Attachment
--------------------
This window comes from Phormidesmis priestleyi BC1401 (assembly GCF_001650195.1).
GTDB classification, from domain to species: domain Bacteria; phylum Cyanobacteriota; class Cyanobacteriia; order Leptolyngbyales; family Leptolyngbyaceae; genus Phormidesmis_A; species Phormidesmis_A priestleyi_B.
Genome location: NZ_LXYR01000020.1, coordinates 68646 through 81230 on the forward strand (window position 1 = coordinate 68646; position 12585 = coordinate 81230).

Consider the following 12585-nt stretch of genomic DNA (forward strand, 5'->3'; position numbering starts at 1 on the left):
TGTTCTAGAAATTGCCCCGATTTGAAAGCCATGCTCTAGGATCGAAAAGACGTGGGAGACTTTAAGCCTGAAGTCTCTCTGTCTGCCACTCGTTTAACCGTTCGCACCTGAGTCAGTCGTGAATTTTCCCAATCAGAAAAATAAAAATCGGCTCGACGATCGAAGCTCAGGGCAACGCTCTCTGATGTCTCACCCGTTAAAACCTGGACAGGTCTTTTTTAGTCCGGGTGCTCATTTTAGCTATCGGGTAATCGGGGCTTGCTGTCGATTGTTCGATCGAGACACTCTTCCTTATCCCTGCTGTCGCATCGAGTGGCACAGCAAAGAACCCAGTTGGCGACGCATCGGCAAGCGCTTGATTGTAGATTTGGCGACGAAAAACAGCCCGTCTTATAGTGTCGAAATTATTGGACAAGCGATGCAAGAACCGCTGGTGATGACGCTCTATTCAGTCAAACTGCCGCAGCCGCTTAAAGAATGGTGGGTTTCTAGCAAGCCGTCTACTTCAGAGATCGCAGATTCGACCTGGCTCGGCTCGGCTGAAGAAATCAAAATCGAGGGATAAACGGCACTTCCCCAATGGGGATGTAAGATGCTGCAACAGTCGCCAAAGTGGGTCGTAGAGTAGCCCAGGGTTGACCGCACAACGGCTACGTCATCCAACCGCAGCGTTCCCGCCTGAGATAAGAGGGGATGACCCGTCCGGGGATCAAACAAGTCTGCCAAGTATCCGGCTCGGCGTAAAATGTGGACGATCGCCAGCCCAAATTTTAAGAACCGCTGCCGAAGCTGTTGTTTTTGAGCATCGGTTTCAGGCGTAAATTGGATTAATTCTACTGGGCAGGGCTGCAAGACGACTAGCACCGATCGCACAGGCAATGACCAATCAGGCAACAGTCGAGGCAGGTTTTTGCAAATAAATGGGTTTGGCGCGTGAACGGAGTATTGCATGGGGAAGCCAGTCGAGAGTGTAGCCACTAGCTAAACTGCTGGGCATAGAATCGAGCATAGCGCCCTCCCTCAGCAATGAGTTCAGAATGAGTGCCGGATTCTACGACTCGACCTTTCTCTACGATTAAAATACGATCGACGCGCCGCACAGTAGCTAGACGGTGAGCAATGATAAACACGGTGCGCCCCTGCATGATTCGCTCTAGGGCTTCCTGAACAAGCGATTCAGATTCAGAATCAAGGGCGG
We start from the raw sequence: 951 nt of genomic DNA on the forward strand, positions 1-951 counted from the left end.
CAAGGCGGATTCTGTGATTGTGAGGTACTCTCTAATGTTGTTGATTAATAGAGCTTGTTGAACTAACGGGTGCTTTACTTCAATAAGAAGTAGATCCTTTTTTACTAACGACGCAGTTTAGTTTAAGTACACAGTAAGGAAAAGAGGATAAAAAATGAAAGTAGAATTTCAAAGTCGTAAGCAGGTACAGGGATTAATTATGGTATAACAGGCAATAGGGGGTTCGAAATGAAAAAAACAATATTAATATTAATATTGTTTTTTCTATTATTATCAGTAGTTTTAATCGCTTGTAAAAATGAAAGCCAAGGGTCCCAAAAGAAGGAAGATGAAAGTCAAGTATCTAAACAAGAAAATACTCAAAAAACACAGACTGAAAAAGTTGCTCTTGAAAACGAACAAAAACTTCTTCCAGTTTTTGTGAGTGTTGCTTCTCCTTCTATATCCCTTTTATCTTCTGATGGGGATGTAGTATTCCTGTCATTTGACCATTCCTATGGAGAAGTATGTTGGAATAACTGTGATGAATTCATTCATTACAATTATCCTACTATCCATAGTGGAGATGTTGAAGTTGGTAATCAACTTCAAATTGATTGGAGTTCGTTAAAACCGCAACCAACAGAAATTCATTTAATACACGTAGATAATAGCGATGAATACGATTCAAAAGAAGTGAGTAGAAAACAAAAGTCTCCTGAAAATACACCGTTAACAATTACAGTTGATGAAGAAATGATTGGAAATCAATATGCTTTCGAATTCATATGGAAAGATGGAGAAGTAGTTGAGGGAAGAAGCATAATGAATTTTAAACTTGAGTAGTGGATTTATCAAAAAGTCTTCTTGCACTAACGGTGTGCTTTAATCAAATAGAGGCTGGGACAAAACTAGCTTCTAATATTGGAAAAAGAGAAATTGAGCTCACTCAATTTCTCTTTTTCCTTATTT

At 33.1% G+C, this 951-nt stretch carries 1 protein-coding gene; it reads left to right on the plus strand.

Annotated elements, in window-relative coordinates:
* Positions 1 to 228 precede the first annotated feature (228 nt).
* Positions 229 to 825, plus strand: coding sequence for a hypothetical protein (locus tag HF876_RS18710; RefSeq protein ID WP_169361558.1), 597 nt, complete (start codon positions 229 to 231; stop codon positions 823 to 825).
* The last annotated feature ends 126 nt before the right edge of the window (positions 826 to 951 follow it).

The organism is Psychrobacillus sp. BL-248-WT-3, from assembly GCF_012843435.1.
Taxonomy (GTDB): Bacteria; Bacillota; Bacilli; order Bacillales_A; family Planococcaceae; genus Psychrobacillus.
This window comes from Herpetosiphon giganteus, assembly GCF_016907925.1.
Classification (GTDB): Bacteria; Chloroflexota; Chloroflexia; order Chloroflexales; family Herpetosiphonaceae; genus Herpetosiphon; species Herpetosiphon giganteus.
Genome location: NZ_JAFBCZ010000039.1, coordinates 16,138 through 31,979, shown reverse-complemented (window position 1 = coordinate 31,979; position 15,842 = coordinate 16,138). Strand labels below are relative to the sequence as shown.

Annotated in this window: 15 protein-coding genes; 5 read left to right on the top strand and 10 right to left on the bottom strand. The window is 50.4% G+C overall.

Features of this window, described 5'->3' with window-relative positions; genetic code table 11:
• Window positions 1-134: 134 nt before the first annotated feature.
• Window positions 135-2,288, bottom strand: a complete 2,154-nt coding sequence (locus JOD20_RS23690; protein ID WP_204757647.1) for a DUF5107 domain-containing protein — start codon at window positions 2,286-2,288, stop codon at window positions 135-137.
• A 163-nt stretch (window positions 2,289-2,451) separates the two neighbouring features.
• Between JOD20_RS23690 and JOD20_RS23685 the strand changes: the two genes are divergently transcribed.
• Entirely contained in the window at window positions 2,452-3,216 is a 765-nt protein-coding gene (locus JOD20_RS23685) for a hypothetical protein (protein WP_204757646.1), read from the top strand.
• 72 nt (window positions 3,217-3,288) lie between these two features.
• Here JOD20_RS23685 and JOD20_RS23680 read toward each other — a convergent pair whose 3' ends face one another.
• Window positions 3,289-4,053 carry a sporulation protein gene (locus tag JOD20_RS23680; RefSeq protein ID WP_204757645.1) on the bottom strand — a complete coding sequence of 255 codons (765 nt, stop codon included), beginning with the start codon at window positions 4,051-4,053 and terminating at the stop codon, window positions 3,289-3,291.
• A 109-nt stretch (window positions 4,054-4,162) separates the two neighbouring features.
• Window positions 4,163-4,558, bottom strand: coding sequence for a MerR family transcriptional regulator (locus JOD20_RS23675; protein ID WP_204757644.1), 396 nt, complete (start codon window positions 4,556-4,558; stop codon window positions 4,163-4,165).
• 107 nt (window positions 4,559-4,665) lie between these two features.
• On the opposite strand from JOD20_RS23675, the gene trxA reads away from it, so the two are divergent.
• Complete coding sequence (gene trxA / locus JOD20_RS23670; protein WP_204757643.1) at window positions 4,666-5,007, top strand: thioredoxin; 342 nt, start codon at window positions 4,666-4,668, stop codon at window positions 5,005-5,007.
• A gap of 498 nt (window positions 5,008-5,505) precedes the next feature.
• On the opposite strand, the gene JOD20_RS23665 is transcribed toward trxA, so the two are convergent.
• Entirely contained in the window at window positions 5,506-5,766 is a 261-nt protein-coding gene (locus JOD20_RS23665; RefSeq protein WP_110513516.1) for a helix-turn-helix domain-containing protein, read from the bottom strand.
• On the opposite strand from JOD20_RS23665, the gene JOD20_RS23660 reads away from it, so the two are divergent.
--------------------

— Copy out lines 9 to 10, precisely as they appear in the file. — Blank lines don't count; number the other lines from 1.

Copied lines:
Annotated elements, in window-relative coordinates:
* Positions 1 to 228 precede the first annotated feature (228 nt).